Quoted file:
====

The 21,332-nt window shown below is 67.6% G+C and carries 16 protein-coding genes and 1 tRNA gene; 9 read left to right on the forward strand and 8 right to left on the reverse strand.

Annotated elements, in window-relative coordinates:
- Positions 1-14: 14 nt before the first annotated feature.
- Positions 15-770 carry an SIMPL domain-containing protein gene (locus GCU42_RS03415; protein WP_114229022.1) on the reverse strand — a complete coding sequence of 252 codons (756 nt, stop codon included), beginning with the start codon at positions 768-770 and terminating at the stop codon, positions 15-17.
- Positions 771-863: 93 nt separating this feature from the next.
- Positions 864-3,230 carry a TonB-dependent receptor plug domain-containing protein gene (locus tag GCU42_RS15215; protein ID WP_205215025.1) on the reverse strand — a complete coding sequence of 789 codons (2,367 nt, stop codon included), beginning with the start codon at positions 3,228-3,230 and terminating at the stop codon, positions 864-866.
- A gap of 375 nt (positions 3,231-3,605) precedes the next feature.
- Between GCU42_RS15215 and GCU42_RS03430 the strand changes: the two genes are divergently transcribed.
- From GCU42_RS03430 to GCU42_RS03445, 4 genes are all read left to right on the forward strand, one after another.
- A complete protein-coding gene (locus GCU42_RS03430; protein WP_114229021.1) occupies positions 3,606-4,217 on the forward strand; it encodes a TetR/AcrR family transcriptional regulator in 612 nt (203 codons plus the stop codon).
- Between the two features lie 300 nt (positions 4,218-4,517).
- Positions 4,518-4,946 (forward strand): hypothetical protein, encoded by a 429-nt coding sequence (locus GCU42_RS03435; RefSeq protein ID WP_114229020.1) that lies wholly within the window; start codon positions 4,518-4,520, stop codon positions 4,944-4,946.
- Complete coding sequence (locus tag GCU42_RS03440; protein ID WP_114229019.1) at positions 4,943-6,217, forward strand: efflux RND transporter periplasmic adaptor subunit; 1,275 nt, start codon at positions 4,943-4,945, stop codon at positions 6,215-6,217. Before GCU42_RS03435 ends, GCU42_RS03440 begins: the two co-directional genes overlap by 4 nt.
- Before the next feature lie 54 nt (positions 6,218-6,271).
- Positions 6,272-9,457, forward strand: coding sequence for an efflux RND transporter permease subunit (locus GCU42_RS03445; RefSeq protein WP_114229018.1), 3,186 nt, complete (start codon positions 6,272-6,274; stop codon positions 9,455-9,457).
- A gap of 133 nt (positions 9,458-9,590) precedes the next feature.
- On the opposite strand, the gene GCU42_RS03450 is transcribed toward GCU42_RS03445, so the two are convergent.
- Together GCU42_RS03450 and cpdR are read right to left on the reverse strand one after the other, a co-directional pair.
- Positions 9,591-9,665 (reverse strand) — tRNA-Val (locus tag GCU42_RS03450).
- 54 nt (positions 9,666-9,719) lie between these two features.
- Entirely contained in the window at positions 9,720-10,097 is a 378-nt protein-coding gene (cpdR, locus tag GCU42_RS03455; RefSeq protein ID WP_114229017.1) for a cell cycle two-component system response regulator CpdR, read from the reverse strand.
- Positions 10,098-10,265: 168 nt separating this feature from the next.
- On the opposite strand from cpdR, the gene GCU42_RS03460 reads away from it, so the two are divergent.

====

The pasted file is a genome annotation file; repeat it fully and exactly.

The 21,332-nt window shown below is 67.6% G+C and carries 16 protein-coding genes and 1 tRNA gene; 9 read left to right on the forward strand and 8 right to left on the reverse strand.

Annotated elements, in window-relative coordinates:
- Positions 1-14: 14 nt before the first annotated feature.
- Positions 15-770 carry an SIMPL domain-containing protein gene (locus GCU42_RS03415; protein WP_114229022.1) on the reverse strand — a complete coding sequence of 252 codons (756 nt, stop codon included), beginning with the start codon at positions 768-770 and terminating at the stop codon, positions 15-17.
- Positions 771-863: 93 nt separating this feature from the next.
- Positions 864-3,230 carry a TonB-dependent receptor plug domain-containing protein gene (locus tag GCU42_RS15215; protein ID WP_205215025.1) on the reverse strand — a complete coding sequence of 789 codons (2,367 nt, stop codon included), beginning with the start codon at positions 3,228-3,230 and terminating at the stop codon, positions 864-866.
- A gap of 375 nt (positions 3,231-3,605) precedes the next feature.
- Between GCU42_RS15215 and GCU42_RS03430 the strand changes: the two genes are divergently transcribed.
- From GCU42_RS03430 to GCU42_RS03445, 4 genes are all read left to right on the forward strand, one after another.
- A complete protein-coding gene (locus GCU42_RS03430; protein WP_114229021.1) occupies positions 3,606-4,217 on the forward strand; it encodes a TetR/AcrR family transcriptional regulator in 612 nt (203 codons plus the stop codon).
- Between the two features lie 300 nt (positions 4,218-4,517).
- Positions 4,518-4,946 (forward strand): hypothetical protein, encoded by a 429-nt coding sequence (locus GCU42_RS03435; RefSeq protein ID WP_114229020.1) that lies wholly within the window; start codon positions 4,518-4,520, stop codon positions 4,944-4,946.
- Complete coding sequence (locus tag GCU42_RS03440; protein ID WP_114229019.1) at positions 4,943-6,217, forward strand: efflux RND transporter periplasmic adaptor subunit; 1,275 nt, start codon at positions 4,943-4,945, stop codon at positions 6,215-6,217. Before GCU42_RS03435 ends, GCU42_RS03440 begins: the two co-directional genes overlap by 4 nt.
- Before the next feature lie 54 nt (positions 6,218-6,271).
- Positions 6,272-9,457, forward strand: coding sequence for an efflux RND transporter permease subunit (locus GCU42_RS03445; RefSeq protein WP_114229018.1), 3,186 nt, complete (start codon positions 6,272-6,274; stop codon positions 9,455-9,457).
- A gap of 133 nt (positions 9,458-9,590) precedes the next feature.
- On the opposite strand, the gene GCU42_RS03450 is transcribed toward GCU42_RS03445, so the two are convergent.
- Together GCU42_RS03450 and cpdR are read right to left on the reverse strand one after the other, a co-directional pair.
- Positions 9,591-9,665 (reverse strand) — tRNA-Val (locus tag GCU42_RS03450).
- 54 nt (positions 9,666-9,719) lie between these two features.
- Entirely contained in the window at positions 9,720-10,097 is a 378-nt protein-coding gene (cpdR, locus tag GCU42_RS03455; RefSeq protein ID WP_114229017.1) for a cell cycle two-component system response regulator CpdR, read from the reverse strand.
- Positions 10,098-10,265: 168 nt separating this feature from the next.
- On the opposite strand from cpdR, the gene GCU42_RS03460 reads away from it, so the two are divergent.